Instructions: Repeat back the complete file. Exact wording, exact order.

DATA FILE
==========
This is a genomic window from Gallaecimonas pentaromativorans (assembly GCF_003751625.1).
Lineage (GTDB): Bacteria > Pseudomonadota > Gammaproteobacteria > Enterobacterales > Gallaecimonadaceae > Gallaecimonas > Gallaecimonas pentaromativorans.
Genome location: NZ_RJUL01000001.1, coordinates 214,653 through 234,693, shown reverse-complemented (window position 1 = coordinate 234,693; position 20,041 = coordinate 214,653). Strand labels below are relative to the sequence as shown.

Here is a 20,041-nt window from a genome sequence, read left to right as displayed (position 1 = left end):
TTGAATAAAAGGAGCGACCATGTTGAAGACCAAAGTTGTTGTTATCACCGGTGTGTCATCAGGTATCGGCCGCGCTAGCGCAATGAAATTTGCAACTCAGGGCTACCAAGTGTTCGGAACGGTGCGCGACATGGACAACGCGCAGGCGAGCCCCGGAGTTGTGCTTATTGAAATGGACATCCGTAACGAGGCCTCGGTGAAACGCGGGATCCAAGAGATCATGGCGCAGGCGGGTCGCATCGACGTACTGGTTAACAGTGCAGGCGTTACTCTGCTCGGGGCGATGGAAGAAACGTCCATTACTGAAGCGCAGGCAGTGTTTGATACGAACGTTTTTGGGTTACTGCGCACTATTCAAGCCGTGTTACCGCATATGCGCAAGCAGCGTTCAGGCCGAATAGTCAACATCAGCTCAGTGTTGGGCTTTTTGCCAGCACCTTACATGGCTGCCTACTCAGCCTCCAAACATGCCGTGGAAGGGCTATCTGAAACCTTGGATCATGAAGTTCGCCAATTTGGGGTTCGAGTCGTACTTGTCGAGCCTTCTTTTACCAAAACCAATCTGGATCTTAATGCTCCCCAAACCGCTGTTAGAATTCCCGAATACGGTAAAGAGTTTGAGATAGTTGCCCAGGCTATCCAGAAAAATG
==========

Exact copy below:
This is a genomic window from Gallaecimonas pentaromativorans (assembly GCF_003751625.1).
Lineage (GTDB): Bacteria > Pseudomonadota > Gammaproteobacteria > Enterobacterales > Gallaecimonadaceae > Gallaecimonas > Gallaecimonas pentaromativorans.
Genome location: NZ_RJUL01000001.1, coordinates 214,653 through 234,693, shown reverse-complemented (window position 1 = coordinate 234,693; position 20,041 = coordinate 214,653). Strand labels below are relative to the sequence as shown.

Here is a 20,041-nt window from a genome sequence, read left to right as displayed (position 1 = left end):
TTGAATAAAAGGAGCGACCATGTTGAAGACCAAAGTTGTTGTTATCACCGGTGTGTCATCAGGTATCGGCCGCGCTAGCGCAATGAAATTTGCAACTCAGGGCTACCAAGTGTTCGGAACGGTGCGCGACATGGACAACGCGCAGGCGAGCCCCGGAGTTGTGCTTATTGAAATGGACATCCGTAACGAGGCCTCGGTGAAACGCGGGATCCAAGAGATCATGGCGCAGGCGGGTCGCATCGACGTACTGGTTAACAGTGCAGGCGTTACTCTGCTCGGGGCGATGGAAGAAACGTCCATTACTGAAGCGCAGGCAGTGTTTGATACGAACGTTTTTGGGTTACTGCGCACTATTCAAGCCGTGTTACCGCATATGCGCAAGCAGCGTTCAGGCCGAATAGTCAACATCAGCTCAGTGTTGGGCTTTTTGCCAGCACCTTACATGGCTGCCTACTCAGCCTCCAAACATGCCGTGGAAGGGCTATCTGAAACCTTGGATCATGAAGTTCGCCAATTTGGGGTTCGAGTCGTACTTGTCGAGCCTTCTTTTACCAAAACCAATCTGGATCTTAATGCTCCCCAAACCGCTGTTAGAATTCCCGAATACGGTAAAGAGTTTGAGATAGTTGCCCAGGCTATCCAGAAAAATG